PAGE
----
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Thread: Hybrid to cx?

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    Hybrid to cx?

    I recently bought a hybrid, but I would really rather have drop bars on it. So what I was wondering is if a hybrid to CX conversion makes sense? I'm on the AARP side of things and the straight bars on the bike twist my wrists too much toward the inside and I have even developed some pain in one elbow. I was thinking that the drop bars would be better. It would straighten out my wrists being able to put them on a 90 degree different orientation, which IMHO, is more natural. Anyone done this. Looks to be about a $300+ conversion so I'd like to know I'm not running with a totally crazy idea. I'm going to keep the rest of the bike the same, just the change to drop bars, which obviously will also require different brake and shift mechanisms.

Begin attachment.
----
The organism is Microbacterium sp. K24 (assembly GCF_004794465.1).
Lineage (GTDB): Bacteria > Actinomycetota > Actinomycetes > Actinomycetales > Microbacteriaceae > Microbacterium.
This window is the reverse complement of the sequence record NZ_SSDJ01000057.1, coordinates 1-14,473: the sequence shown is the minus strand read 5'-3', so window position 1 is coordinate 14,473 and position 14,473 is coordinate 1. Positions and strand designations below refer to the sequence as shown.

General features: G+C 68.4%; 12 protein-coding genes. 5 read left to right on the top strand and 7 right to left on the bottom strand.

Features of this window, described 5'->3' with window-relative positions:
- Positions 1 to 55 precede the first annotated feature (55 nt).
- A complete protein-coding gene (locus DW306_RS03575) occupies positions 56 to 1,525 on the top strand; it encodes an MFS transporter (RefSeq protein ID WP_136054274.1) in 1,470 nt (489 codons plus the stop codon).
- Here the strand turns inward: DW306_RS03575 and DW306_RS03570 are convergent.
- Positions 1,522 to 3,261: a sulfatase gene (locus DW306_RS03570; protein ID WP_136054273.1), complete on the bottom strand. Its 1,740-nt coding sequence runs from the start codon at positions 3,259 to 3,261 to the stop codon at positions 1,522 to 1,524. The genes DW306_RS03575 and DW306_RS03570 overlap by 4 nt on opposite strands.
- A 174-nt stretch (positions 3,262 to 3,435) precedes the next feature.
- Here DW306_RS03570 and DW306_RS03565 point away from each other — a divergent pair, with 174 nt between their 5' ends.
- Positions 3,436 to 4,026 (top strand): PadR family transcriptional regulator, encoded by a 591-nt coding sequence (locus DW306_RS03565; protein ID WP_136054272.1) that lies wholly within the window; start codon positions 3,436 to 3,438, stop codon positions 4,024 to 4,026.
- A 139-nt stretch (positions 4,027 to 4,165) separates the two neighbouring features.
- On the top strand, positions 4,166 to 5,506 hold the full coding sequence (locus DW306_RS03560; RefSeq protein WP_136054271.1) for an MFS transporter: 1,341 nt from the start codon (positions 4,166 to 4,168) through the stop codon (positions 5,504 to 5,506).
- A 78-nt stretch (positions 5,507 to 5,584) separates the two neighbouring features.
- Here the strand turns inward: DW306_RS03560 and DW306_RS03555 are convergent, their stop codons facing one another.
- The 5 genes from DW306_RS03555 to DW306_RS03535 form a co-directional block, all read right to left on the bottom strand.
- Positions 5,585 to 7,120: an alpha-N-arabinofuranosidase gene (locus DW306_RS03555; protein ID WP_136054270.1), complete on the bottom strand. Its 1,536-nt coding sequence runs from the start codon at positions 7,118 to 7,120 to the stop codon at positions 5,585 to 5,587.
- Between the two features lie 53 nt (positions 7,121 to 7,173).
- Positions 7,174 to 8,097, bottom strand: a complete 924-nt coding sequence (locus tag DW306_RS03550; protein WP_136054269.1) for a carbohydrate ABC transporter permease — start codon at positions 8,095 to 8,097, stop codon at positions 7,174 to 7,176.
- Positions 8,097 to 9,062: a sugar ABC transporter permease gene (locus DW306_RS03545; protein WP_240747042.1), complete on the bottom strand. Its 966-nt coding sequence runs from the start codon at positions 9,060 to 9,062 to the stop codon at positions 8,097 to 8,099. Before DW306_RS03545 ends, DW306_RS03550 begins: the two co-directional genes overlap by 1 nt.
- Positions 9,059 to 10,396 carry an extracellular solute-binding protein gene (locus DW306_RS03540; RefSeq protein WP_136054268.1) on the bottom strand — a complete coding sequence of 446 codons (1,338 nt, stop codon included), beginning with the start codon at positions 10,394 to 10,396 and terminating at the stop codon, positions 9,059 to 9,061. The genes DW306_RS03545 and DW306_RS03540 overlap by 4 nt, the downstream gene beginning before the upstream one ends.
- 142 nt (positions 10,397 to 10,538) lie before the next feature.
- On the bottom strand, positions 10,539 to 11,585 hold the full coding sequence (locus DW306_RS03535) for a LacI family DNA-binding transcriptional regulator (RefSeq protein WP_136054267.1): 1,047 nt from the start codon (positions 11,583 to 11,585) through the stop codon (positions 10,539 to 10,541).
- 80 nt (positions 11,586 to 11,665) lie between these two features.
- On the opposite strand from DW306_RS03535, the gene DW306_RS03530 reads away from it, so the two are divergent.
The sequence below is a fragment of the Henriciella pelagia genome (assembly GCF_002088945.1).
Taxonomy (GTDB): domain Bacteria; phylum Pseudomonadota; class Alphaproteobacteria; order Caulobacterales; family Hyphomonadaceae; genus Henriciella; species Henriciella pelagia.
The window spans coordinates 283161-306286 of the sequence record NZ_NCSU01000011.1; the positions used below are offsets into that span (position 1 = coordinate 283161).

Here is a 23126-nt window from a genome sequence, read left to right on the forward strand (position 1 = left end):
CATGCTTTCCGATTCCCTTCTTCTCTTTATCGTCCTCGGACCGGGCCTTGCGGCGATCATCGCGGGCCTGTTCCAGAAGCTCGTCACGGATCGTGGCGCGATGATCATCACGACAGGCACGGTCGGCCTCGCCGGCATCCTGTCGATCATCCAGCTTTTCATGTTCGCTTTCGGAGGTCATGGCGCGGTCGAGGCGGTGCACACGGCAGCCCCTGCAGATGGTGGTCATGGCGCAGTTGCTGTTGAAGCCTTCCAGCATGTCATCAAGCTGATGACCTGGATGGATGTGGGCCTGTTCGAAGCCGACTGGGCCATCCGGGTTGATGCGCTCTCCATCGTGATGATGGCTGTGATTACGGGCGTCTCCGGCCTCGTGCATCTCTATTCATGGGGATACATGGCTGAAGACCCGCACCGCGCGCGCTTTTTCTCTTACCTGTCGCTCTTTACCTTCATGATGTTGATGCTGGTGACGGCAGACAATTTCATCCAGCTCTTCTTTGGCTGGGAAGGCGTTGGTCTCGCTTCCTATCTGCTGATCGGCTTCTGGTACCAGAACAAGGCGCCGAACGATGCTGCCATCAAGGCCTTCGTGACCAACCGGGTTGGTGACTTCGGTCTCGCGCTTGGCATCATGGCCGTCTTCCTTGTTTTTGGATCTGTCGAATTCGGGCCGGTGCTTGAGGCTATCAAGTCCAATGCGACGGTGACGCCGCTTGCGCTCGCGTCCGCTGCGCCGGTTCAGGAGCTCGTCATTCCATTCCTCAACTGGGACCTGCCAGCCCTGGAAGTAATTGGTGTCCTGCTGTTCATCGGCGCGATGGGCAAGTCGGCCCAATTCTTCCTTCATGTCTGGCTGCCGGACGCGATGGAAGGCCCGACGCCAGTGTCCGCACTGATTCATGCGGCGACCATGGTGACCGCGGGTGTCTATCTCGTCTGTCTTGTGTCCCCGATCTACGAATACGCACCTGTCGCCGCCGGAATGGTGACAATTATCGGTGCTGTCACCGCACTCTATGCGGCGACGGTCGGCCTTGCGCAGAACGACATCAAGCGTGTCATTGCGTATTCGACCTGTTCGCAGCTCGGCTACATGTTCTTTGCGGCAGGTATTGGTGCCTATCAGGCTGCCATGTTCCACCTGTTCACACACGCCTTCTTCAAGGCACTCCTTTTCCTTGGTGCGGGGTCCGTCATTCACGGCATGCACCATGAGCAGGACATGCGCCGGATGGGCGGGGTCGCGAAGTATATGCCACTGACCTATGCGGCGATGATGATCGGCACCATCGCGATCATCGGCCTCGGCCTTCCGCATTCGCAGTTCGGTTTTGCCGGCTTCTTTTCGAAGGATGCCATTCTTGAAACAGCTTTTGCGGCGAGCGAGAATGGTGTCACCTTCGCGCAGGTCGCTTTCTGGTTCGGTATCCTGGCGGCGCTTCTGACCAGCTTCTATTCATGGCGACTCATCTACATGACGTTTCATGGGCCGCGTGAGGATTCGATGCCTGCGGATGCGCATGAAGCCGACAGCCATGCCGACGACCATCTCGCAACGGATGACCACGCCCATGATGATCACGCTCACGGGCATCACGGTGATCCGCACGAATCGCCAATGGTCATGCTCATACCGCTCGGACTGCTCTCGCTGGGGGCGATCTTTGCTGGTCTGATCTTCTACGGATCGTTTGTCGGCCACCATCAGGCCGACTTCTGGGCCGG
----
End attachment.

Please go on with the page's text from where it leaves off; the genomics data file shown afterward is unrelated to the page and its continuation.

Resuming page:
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    Have bike, will travel Barrettscv's Avatar
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    Yes, it's not really economical to do a complete conversion to road style shifters and derailleurs. You can get a good CX bike for less than $1000: http://www.nashbar.com/bikes/Product...0052_553817_-1


    You can also use trekking handlebars on your hybrid to provide a more comfortable hand position: http://www.nashbar.com/bikes/Product...33_-1___204718
    Last edited by Barrettscv; 07-02-14 at 07:08 PM.
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    Senior Member FedericoMena's Avatar
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    The Classic and Vintage forum has a recurrent thread on drop bar conversions.